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Do Leopard Geckos have periods? This is just but one of the common questions that most lizard keepers ask. When it comes to keeping Leopard geckos, it does not matter whether you are a novice or an expert, there is always something new that you will learn about your little friend.
As such, having a Leo can be fun and interesting, but it is also somewhat stressful because you will be required to understand every behavior that your pet displays.
You should particularly have a deeper understanding of the reproductive cycle of female Leopard geckos.
A lot of changes take place during the breeding season, so all gecko parents should know all the dos and don’ts when breeding Leopard geckos.
Before we go any further, let us tackle the aforementioned question—do Leopard geckos have periods?
Like most species in the animal kingdom, female Leopard geckos don’t have periods, and neither do they go into heat. However, they produce ova at specific times of the year, thereby allowing them to reproduce. For breeding to take place, you need to provide your pet with the right conditions as this will make the process less stressful for the lizard.
If you are thinking of breeding your Leopard geckos, there are several things that you need to put into consideration.
If you are familiar with Leopard gecko behavior, then you must be aware that Leos can be territorial in certain situations.
With that being said, ensure that you have enough space to house all the hatchlings. Also, mature male Leopard geckos should not be kept in the same enclosure as they will fight for dominance.
What Are the Signs of Ovulation in Leopard Geckos?
Two common observable changes can help you know if your Leopard gecko is ovulating. However, there are other signs that you can look out for if you suspect that your Leopard gecko is ovulating.
Most of the changes are behavior-related, while some are physiological, so you should pay close attention to your lizard during this period.
Loss of Appetite
During ovulation, Leopard geckos may consume small amounts of food in each feeding session, but this does not mean that you should stop feeding them.
You should provide the gecko with calcium-rich foods since they aid in egg formation.
Reddish/Pinkish Pigment underneath the Underbellies
Ovulating females often have pinkish/reddish coloration in their underbellies. This indicates increased blood supply to the developing eggs.
In most cases, you can see the eggs through the Leopard gecko’s skin. Nevertheless, you need to be keen since body fat can easily be mistaken for eggs.
According to experts, body fats in Leopard geckos are placed next to each other, while the eggs are somewhat staggered.
When Do Leopard Geckos Breed?
In the wild, Leopard geckos breed on their own in that the male seeks a sexually mature female and mates with her.
When in captivity, however, it is your responsibility to ensure that the female Leopard gecko finds a mate at the right time.
According to Reptiles Magazine, female Leopard geckos reach sexual maturity when they are between 9 to 10 months old. At this stage, all their reproductive organs are fully developed, meaning they can be bred.
Nonetheless, most gecko experts prefer using weight when determining sexual maturity in female Leopard geckos.
Females who weigh 40g to 60 grams can be successfully bred without putting the life of the lizard at risk.
Males, on the other hand, can start breeding when they are at least 12 months old. During the breeding season, one male should be paired with two female Leopard geckos.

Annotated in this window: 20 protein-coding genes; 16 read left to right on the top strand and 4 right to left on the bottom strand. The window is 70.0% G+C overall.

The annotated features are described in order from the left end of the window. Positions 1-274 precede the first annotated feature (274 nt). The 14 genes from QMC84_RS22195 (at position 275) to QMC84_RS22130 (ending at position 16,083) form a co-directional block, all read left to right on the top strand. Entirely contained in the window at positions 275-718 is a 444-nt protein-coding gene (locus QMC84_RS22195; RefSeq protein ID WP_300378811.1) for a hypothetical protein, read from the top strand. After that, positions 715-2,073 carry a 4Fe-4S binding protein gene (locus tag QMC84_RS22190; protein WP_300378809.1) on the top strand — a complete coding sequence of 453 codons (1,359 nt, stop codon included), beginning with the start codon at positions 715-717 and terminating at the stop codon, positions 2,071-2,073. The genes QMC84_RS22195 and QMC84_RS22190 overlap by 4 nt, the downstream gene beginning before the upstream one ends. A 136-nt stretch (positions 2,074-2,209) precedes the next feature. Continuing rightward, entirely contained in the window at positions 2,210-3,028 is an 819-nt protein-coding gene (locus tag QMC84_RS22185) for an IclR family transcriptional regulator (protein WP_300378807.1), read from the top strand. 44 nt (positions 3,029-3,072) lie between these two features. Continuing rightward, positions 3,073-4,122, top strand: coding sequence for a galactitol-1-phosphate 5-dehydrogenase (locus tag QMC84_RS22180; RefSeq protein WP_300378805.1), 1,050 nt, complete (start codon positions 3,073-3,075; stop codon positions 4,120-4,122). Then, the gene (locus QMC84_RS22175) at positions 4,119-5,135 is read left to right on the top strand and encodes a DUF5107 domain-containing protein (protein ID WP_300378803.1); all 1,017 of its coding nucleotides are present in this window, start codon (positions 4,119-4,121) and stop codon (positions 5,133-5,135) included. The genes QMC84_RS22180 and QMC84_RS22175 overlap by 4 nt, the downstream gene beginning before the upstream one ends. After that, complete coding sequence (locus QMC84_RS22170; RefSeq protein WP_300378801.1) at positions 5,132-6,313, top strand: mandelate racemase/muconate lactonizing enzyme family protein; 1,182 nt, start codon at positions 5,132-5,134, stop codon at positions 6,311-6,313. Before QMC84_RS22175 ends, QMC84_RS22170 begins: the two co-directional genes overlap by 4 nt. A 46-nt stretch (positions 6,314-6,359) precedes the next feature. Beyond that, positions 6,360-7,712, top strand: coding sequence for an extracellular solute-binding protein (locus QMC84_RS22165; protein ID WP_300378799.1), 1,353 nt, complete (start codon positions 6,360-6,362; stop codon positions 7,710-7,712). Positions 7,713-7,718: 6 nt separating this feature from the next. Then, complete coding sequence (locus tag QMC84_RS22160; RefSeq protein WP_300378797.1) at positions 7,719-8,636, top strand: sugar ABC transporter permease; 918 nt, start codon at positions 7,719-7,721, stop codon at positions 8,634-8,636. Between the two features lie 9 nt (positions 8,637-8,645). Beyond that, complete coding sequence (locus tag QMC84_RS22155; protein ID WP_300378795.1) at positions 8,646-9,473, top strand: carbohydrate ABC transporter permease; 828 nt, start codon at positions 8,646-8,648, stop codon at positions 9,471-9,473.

As stated earlier, sexually mature males should never be kept in the same vivarium, especially during the breeding season because they can engage in bloody duels that can lead to death.
One thing that all pet parents should keep in mind is that breeding is a delicate process in Leopard geckos, so you need to be cautious when pairing a male with a female.
Determining Sexes in Leopard Geckos
Breeding can only occur when a male Leopard gecko mates with a sexually mature female. As such, you need to distinguish males from females before pairing your lizards.
However, this can be challenging because female and male Leopard geckos look almost alike. The best way that you distinguish your Leopard geckos is by comparing the pre-anal pores.
In males, the pre-anal pores are quite conspicuous, so you can easily see them when you flip the lizard over.
The pores are not as visible in females. In addition to this, male Leopard geckos have two hemipenal bulges while females don’t.
You should only pair healthy Leopard geckos during breeding since this will help you avoid possible complications, especially to the female.
Choosing Healthy Leopard geckos For Breeding
If you are planning on breeding your Leopard geckos, you should consider pairing a healthy male and female.
Here are some of the things that can help you know whether the pair in question is in good health condition:
Check the oral cavity
Healthy Leopard geckos have pink coloration inside their mouths. Also, the mouth should be clean with no swellings. You can also check the nasal cavity and the eyes for any discharge.
Check the tail
Leopard geckos with large thick tails are highly preferred. A large tail indicates that the lizard has good fat reserves.
Healthy female Leopard geckos should weigh between 40-60 grams, while males should be between 60-90 grams.
A healthy Leopard gecko should have brightly colored skin.
Leopard geckos don’t have periods, but they do ovulate once they have reached sexual maturity.
If you intend to breed your Leopard geckos, you should consider pairing sexually mature females with males during ovulation as this will increase the chances of reproduction.
However, the fact that your gecko has reached sexual maturity does not mean you should breed them. You need to consider if they are healthy and in top-class condition.